Given the far from favourable macroeconomic environment and widespread disruption across the global supply chain, SMEs, now more than ever, need swift access to financing to have the best chance of survival. For too long, semi-manual or manual processes and lengthy paper trails have been fueling pressures on SMEs – who now constitute 43% of global cross-border trade volume, according to the OECD. Antiquated payment technology and trade financing offerings have exacerbated global supply chain fragmentation, making life unnecessarily difficult for SME importers and exporters.
Up until very recently, SME growth has been hindered by what can aptly be described as a financing ‘glass ceiling’, leaving them struggling to protect cash flow and drive profits. In stark contrast to the tech-led transformations that have driven efficiencies across a host of other industries, the trade financing landscape has remained static over time, failing to evolve with the nuanced needs of SMEs operating in today’s hyper-competitive global economy. Among this pressing set of needs is swift and reliable accessibility of capital. This has been a longstanding industry pain point for SMEs, who are 7 times more likely to be denied trade financing than multinational companies, according to the WTO. It goes without saying, but SMEs need absolute clarity around capital availability in order to make informed decisions around inventory management and to plan for the future with any real sense of confidence. This need for clarity is particularly urgent in today’s highly unpredictable and fragmented supply chain landscape.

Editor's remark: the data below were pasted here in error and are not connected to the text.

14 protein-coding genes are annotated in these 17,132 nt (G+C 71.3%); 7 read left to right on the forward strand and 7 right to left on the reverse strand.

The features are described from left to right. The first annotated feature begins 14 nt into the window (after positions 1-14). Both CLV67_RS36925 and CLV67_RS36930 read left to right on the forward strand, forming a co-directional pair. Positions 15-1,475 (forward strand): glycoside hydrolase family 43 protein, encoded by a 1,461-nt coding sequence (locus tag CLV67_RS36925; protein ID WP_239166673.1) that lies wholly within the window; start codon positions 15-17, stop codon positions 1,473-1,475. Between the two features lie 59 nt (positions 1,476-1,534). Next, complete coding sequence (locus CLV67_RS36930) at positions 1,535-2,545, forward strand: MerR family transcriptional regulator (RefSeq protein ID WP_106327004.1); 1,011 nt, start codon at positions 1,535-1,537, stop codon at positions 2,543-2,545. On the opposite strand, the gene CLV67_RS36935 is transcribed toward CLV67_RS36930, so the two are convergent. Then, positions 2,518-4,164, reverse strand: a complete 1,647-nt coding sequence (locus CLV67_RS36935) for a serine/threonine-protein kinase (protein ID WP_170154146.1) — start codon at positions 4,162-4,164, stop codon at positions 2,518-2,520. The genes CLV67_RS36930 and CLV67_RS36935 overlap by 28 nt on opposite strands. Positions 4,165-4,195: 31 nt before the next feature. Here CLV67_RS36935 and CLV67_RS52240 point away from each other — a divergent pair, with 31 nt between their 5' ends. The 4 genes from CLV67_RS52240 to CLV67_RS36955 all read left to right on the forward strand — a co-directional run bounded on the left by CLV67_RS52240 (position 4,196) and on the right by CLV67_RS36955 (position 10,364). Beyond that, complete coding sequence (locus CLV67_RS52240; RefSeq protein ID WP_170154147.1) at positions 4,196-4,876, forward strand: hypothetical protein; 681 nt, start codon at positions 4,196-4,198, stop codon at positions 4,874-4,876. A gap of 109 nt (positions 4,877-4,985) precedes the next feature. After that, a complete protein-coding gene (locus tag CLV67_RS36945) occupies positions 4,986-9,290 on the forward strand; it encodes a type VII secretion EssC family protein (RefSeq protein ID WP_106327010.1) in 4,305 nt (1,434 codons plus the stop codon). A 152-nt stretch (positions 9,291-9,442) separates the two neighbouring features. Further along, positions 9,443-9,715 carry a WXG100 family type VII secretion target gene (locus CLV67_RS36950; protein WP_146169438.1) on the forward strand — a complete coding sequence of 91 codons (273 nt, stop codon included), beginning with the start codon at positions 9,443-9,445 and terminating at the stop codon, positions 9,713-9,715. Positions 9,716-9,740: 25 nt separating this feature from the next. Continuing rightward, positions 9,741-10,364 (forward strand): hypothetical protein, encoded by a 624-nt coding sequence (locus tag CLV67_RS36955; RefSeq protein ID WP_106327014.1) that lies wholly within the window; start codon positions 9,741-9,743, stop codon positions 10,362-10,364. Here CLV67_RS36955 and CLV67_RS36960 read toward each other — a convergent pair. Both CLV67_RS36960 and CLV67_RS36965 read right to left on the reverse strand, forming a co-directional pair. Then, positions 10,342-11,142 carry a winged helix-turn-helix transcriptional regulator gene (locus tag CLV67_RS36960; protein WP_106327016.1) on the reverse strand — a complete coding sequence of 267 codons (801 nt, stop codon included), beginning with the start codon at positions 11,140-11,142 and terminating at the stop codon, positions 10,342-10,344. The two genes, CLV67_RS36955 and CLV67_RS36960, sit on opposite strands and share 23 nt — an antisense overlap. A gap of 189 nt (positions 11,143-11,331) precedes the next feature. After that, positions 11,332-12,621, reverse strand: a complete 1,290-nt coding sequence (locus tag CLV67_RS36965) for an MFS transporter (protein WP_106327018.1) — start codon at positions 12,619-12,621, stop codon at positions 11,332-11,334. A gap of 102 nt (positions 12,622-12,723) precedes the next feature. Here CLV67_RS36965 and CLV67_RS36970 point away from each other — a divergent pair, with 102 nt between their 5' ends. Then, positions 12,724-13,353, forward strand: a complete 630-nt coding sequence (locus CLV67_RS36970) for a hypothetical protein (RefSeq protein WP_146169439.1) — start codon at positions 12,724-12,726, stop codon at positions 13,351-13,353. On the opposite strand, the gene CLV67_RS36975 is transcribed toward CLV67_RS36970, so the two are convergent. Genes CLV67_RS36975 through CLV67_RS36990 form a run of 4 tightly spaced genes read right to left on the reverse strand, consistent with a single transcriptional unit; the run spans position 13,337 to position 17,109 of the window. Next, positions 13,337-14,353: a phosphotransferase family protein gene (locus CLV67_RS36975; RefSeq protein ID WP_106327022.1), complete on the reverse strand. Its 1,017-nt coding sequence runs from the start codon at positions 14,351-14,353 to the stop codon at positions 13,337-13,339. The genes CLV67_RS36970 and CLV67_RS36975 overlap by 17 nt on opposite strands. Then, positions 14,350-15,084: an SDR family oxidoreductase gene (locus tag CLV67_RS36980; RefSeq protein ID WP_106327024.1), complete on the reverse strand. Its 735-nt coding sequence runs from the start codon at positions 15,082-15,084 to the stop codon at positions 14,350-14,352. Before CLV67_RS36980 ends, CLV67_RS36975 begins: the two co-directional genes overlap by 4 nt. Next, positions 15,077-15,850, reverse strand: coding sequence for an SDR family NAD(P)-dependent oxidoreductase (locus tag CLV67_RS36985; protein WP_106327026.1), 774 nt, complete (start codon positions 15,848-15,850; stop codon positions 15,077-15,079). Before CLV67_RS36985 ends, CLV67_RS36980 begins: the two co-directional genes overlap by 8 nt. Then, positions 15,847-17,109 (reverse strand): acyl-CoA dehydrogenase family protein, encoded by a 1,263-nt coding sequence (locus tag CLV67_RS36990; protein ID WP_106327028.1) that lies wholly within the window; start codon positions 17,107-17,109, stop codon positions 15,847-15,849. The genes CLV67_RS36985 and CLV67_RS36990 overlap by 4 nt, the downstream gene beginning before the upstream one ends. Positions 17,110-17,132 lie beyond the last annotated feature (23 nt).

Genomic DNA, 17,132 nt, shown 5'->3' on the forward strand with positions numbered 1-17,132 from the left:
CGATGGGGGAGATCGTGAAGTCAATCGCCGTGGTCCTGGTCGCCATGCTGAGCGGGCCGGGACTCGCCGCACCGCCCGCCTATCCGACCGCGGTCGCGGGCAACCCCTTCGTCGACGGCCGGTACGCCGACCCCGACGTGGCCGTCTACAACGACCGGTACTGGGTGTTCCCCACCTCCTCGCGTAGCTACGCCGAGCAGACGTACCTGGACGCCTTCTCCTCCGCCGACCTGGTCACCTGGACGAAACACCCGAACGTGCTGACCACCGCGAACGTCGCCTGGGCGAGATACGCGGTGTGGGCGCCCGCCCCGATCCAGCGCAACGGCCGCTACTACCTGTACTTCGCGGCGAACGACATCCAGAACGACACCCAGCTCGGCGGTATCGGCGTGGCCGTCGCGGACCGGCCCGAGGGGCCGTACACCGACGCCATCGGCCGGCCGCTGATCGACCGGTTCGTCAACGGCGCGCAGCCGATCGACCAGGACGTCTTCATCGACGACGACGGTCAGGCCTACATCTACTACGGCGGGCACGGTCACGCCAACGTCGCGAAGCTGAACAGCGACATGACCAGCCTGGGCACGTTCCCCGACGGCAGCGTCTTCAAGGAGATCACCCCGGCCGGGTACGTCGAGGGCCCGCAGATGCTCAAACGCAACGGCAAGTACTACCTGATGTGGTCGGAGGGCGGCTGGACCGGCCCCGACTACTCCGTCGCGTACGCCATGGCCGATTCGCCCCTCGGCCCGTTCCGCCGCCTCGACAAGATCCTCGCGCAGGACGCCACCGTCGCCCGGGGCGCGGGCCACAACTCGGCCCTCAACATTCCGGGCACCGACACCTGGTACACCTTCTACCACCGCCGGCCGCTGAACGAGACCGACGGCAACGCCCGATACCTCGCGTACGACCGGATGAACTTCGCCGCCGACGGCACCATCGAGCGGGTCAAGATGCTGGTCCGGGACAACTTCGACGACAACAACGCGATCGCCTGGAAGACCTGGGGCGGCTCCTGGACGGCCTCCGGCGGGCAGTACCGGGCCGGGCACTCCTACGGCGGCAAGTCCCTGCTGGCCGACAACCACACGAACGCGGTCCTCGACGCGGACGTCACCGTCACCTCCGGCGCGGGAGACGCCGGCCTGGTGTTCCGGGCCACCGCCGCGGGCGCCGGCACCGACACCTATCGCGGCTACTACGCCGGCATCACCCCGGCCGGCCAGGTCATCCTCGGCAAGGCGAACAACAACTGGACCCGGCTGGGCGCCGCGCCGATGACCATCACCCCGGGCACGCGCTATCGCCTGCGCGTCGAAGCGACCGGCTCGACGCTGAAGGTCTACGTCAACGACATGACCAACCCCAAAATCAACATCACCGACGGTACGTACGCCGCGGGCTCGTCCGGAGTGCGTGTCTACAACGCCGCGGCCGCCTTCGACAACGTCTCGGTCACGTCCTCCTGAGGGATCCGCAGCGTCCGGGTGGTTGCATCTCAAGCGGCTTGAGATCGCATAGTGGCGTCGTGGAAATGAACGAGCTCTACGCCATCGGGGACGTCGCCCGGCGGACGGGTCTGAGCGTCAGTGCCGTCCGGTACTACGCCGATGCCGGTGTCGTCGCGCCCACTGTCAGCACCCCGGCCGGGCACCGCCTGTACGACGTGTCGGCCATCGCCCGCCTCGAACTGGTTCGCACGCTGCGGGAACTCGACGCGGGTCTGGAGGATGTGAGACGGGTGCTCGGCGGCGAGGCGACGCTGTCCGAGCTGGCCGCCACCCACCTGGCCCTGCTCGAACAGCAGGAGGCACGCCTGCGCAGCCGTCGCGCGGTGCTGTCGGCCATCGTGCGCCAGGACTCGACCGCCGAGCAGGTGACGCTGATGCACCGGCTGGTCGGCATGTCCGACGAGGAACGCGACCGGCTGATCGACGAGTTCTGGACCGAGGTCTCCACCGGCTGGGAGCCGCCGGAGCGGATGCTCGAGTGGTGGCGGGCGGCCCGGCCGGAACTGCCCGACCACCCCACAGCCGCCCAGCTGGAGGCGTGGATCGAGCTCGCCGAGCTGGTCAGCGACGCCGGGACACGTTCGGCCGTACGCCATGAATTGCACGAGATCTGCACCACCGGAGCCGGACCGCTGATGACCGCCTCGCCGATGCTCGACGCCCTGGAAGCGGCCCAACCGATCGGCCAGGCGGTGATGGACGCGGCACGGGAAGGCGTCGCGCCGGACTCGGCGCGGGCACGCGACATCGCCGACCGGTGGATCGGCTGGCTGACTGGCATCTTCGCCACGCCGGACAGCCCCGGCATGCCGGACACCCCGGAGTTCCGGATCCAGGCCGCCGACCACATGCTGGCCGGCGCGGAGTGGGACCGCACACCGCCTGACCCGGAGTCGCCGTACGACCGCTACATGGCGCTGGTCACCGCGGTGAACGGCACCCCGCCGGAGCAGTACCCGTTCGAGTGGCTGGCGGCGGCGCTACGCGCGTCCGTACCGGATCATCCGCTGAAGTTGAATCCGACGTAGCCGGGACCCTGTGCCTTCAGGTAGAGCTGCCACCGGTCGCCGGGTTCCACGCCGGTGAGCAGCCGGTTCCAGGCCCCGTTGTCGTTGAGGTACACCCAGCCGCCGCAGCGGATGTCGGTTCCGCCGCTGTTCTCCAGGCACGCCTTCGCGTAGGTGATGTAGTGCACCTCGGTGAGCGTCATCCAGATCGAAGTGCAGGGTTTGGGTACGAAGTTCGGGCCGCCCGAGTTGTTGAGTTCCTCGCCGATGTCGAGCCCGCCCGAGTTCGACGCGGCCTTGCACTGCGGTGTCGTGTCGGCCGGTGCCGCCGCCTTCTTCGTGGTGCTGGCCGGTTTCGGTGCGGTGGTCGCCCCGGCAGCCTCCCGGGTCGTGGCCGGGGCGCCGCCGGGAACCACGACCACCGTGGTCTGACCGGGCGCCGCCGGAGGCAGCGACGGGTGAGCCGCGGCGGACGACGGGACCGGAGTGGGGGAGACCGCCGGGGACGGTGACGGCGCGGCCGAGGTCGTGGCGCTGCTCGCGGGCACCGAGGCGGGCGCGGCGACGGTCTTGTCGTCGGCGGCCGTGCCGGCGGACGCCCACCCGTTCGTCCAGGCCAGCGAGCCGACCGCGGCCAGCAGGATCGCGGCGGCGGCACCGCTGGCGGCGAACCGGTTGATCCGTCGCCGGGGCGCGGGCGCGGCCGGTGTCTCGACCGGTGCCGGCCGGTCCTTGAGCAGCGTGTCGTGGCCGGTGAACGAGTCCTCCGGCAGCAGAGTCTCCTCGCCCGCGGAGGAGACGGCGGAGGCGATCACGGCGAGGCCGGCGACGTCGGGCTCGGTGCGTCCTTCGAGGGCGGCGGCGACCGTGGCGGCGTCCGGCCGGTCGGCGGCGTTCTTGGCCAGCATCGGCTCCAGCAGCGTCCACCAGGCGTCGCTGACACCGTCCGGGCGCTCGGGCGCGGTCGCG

When it comes to facilitating cross-border transactions for SMEs, traditional trade finance institutions and banks simply don’t have the bandwidth to analyze the creditworthiness of companies at a granular level, leaving SMEs at a significant disadvantage. Sure, they can assess risk when it's one large transaction within a single jurisdiction, but it’s considerably more difficult when lots of smaller amounts of credit need to be processed across borders – as is typically the case with SMEs. This is especially complicated and cumbersome for companies who rely on Letters of Credit (L/Cs) to solve cash flow issues.
Given the limitations of legacy trade finance institutions in this regard, the case for harnessing the latest innovations in AI to make life easier for SME importers and exporters is iron clad. In the context of trade financing, AI can relieve many of the common stresses and roadblocks that have historically plagued SMEs in terms of capital accessibility. By rapidly analyzing vast volumes of financial data, AI can be leveraged to scalably verify creditworthiness, assess risk and process financing much more efficiently than traditional trade finance institutions and banks.
AI can be utilized to verify the creditworthiness of SMEs by quickly analyzing troves of data such as financial statements and transaction history, while Machine Learning algorithms can analyze historical demand patterns and market trends to forecast future demand for products. The compound effect can facilitate more accurate, streamlined and efficient credit evaluations, enabling scalable and timely decision-making for lending institutions.
At 40Seas, we are tapping into the power of AI and data-driven technology to offer flexible payment options that effectively increase the availability of working capital for SME importers, exporters, freight forwarders and sourcing agencies. In addition to leveraging data-driven technology to automate decision-making processes and scalably verify creditworthiness, we are also helping businesses streamline communication around order tracking – alleviating a major administrative burden for ecosystem players.
With global AI investment levels forecast to reach $422.37 billion by 2028, the hope is that a sizable share of this investment surge will be allocated across the global supply chain, empowering SME companies through task automation, data-driven decision-making, process optimization, while ultimately fostering growth and competitiveness in the market.